If you're getting ready to launch a disruptive new product, game-changing new feature or even a rocket ship to space, take note. The battle cry for innovation could put your team in danger of repeating a disastrous mistake from your past. And it's likely that mistake could have been avoided.
Researchers from the McCombs School of Business and University of Colorado Denver Business School examined a theory of organizational forgetfulness. Even the world's top scientists can forget to apply important lessons learned from past failures.In the Harvard Business Review, one of the researchers wrote about their findings.
Organizations tend to repeat the same mistakes
Francisco Polidoro Jr. and his colleagues Pamela R. Haunschild and David Chandler put forth a theory to examine why even the brightest minds cycle through periods of learning and periods of forgetting. They call it organizational oscillation.
They examined catastrophic failures including NASA's 1986 Challenger explosion and BP's 2010 Deepwater Horizon explosion. In retrospect, both tragedies could have been prevented. Some NASA employees raised concerns before the launch, and BP had a similar accident just a few years earlier.
"Why do organizations forget what they learn, even when stakes are so high?" the researchers wondered.
Lessons learned don't stick
Naturally, a large-scale failure -- such as a space shuttle explosion or oil spill -- is a serious wake-up call for the organization.
"It stimulates an organization to emphasize safety as a primary concern, as it seeks to identify the root causes and to make the corresponding corrections in its processes, structure and culture," Polidoro explains. The organization corrects their course to eliminate the possibility of this happening again. Not long after the catastrophe, the organization is stronger, safer, and more conscientious than ever before.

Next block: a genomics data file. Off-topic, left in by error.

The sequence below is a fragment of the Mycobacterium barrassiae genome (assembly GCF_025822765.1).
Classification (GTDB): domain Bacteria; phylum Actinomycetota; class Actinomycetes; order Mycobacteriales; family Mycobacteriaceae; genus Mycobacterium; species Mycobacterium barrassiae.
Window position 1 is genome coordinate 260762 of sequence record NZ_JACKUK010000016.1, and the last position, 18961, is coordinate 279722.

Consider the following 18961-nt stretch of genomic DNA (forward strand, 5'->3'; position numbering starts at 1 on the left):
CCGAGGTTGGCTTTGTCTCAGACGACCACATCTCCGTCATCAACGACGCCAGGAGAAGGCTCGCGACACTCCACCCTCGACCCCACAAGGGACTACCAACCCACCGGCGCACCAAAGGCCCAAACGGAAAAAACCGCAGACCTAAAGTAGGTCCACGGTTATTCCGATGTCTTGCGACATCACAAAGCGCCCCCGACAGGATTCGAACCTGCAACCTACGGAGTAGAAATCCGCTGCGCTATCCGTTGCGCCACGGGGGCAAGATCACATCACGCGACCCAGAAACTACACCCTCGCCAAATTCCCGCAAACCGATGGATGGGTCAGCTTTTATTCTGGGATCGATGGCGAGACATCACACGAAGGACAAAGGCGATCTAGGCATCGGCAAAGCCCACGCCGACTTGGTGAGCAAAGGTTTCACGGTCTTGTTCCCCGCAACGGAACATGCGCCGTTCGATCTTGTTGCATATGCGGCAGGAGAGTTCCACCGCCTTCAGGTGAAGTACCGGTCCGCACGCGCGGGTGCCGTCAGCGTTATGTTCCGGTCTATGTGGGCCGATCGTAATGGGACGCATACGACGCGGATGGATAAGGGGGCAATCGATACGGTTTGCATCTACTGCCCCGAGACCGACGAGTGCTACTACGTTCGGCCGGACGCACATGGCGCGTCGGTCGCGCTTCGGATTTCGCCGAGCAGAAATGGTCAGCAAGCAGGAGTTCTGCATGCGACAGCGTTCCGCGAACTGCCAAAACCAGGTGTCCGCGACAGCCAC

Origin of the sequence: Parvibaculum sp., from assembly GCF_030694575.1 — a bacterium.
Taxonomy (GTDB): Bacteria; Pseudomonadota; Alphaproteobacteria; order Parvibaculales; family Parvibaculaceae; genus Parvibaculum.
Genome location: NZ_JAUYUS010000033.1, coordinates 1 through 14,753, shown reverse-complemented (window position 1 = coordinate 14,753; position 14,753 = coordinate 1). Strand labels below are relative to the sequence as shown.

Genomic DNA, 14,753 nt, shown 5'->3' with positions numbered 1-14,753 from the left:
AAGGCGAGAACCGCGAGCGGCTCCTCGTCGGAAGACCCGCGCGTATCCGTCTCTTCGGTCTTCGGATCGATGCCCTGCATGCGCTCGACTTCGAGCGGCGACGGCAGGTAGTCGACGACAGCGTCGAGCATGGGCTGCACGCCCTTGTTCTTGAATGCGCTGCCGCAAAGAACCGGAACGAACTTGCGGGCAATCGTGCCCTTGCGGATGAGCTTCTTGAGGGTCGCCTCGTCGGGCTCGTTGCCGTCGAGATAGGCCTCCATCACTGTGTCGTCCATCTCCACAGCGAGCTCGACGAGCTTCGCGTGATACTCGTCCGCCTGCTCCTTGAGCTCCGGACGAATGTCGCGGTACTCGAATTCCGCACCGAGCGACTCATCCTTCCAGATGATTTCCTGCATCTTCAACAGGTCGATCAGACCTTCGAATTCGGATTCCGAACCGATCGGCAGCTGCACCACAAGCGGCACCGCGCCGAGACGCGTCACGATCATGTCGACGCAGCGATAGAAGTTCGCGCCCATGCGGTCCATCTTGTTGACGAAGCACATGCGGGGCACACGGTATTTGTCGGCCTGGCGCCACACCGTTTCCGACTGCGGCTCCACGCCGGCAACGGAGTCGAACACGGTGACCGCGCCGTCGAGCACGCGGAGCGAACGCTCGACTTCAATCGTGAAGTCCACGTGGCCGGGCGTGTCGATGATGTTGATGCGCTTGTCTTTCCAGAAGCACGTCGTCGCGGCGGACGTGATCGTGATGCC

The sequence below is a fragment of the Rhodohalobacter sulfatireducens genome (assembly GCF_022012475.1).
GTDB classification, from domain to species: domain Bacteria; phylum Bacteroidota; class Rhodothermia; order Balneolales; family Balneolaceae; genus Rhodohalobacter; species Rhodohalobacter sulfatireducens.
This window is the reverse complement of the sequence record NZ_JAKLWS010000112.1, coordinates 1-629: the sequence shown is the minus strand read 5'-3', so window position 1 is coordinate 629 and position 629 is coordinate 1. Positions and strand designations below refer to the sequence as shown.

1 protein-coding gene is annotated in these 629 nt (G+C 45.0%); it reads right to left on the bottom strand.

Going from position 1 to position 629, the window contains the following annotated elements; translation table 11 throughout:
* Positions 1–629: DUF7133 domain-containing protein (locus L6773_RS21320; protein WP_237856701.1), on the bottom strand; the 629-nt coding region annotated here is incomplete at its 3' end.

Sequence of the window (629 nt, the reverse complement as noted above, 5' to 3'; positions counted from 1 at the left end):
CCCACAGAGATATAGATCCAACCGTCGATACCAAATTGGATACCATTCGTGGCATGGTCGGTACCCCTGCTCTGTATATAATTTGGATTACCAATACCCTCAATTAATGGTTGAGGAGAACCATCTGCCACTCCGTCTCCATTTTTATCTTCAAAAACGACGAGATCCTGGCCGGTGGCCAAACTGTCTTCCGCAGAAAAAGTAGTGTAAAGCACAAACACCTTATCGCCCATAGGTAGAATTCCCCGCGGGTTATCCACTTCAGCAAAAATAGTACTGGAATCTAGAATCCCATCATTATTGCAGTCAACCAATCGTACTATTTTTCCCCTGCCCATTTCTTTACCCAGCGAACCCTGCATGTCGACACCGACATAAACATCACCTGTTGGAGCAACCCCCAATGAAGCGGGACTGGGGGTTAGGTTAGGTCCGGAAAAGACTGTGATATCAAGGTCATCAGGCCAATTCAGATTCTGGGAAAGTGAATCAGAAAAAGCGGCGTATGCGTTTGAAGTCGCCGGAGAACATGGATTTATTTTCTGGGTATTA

But then time passes. The memory of the disaster begins to fade. Other priorities creep in. The organization slips back into its old way of doing things. The lessons learned from the grandiose failure don't seem as important.
How innovation pushes out other priorities
The researchers found several reasons behind why organizations are so forgetful. Over time, public attention on the disaster wanes, removing external pressures. Employee turnover and the appointment of new executives also contribute to the entire organization's forgetfulness. The organization become less vigilant about avoiding the same mistake.
Above all, the researchers found that as the push for innovation bubbles to the top of the priority list, the focus on other crucial priorities are reduced. Innovation and safety come into conflict.
Take pharmaceutical firms, for example. The researchers evaluated 146 pharmaceutical firms to test their theory of organizational oscillation. They found a serious drug error will realign the firm's focus on safety. But as the pace of innovation slows, a drug company is likely to swing the opposite way -- revving back up the push for innovation to launch drugs that may be defective or unsafe.
When leadership pushes through a no-ifs-and-or-buts urgent priority such as a new product launch, employees who observe red flags may be afraid to speak up. No one wants to be labeled as a naysayer. Even those who raise concerns may not be heard because their voices are not deemed important.
"We hope that with these insights about why organizations eventually forget what they learn from big mistakes, leaders can better learn to manage the tension between innovation and safety, and counter their organization's natural tendency to forget," Polidoro says.